New research, developed in part by NASA’s Jet Propulsion Laboratory, could someday be used to provide first responders and firefighters with real-time temperature, gas, and danger alerts.

AUDREY, the Assistant for Understanding Data through Reasoning, Extraction, and sYnthesis, can track an entire team of firefighters, sending relevant signals to individuals while helping to make recommendations for how they could work together.

“As a firefighter moves through an environment, AUDREY could send alerts through a mobile device or head-mounted display,” said Mark James of JPL, lead scientist for the AUDREY project.

AUDREY is designed to be integrated with the “Internet of Things,” the idea of numerous devices and sensors all wirelessly “talking” to one another. In the case of firefighters, wearable sensors could pick up their GPS location, heat in other rooms, the presence of dangerous chemicals and gases, and satellite imagery of a location.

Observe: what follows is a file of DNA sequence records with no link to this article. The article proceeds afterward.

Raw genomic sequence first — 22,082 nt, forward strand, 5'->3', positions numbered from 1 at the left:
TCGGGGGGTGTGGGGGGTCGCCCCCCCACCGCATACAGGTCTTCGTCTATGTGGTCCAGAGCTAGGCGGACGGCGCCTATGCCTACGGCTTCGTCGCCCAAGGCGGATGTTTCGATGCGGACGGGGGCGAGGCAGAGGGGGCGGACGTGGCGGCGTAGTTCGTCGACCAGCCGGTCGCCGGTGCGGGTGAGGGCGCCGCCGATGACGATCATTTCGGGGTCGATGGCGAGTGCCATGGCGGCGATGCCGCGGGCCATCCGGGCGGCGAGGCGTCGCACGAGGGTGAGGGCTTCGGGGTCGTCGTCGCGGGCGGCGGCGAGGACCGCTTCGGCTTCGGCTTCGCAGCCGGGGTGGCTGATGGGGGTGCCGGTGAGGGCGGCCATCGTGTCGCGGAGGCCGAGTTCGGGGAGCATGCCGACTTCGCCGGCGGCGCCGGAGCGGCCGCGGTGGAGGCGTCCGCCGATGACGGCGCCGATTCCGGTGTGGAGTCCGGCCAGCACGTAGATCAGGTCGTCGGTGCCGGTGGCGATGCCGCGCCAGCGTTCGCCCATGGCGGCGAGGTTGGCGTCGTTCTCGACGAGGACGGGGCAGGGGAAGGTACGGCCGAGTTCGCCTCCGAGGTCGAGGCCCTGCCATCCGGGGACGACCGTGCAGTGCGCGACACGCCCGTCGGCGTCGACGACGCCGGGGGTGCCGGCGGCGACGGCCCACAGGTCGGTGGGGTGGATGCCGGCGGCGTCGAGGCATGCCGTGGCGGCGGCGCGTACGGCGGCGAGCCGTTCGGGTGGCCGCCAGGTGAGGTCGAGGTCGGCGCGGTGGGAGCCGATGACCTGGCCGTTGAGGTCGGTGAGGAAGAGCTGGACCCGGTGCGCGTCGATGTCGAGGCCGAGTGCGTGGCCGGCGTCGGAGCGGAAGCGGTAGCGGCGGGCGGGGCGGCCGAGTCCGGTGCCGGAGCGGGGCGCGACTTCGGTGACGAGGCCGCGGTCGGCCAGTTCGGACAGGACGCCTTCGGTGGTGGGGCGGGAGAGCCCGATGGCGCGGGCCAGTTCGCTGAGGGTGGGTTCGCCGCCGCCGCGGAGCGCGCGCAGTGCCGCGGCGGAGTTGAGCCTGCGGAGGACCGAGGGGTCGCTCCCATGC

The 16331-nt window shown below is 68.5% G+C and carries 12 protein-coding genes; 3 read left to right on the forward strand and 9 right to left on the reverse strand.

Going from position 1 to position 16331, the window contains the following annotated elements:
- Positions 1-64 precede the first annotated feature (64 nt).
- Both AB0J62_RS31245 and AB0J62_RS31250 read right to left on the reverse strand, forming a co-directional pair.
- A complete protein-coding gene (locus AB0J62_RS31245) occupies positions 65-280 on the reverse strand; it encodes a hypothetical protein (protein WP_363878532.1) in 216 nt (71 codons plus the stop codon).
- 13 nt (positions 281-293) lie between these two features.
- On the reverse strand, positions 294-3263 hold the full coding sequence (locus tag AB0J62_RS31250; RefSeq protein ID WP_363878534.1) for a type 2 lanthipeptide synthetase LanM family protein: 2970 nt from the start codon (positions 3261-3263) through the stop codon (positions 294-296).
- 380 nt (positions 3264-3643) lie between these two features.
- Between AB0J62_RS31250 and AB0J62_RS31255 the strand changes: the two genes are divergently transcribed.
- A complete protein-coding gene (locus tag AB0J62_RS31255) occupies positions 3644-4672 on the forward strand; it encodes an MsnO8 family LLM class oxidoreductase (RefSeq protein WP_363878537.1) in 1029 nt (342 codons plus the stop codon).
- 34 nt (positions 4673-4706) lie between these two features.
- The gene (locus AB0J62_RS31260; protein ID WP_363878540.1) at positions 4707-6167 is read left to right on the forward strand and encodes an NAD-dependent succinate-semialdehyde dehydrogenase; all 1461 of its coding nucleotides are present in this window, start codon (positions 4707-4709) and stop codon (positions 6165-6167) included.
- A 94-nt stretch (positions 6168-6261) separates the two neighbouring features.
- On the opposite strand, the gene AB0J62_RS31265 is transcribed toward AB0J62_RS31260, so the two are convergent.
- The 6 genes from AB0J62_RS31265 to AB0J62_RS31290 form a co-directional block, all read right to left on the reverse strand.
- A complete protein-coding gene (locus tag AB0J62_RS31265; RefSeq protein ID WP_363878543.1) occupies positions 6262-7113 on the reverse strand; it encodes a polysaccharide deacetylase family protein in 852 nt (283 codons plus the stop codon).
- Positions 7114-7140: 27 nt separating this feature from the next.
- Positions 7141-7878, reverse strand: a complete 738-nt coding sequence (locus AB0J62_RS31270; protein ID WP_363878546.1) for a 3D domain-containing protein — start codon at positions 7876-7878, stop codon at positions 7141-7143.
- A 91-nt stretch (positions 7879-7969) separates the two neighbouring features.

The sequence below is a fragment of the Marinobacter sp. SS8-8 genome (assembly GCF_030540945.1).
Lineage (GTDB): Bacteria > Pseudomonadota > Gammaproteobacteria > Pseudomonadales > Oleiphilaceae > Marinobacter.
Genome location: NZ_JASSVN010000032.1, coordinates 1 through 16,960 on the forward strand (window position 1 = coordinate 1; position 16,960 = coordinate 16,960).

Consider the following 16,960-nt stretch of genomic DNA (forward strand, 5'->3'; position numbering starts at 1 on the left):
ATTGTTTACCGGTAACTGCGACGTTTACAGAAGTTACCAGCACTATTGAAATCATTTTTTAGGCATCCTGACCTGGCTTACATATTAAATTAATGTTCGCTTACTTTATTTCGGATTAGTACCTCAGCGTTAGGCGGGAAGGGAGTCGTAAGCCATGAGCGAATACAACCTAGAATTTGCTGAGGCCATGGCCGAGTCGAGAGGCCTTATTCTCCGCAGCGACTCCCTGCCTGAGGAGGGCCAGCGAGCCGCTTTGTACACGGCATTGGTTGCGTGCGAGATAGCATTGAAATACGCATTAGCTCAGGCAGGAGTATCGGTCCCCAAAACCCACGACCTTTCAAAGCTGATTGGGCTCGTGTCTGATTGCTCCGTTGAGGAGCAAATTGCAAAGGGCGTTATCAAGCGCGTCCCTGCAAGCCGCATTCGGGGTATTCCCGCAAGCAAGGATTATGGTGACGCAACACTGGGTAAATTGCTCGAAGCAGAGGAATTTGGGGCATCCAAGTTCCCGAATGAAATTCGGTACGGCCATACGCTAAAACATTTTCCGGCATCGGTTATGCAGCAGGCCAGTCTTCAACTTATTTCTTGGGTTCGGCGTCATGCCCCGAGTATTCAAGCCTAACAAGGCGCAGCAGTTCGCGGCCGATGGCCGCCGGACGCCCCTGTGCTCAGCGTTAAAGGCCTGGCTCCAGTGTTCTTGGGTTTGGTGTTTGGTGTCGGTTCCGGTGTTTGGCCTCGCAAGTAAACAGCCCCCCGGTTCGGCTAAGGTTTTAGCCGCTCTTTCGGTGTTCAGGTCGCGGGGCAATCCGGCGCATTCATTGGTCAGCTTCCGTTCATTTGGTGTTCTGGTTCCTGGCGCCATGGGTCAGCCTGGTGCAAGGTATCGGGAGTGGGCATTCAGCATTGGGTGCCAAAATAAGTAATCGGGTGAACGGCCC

“When first responders are connected to all these sensors, the AUDREY agent becomes their guardian angel,” said Edward Chow, manager of JPL’s Civil Program Office and program manager for AUDREY. “Because of all this data the sensor sees, firefighters won’t run into the next room where the floor will collapse.”

AUDREY includes several technologies developed by NASA and the Department of Defense over the last five years. AUDREY has been in development for nine months and is funded by the Department of Homeland Security.


Also: See how NASA’s thermal system could be used to create emergency fire shelters.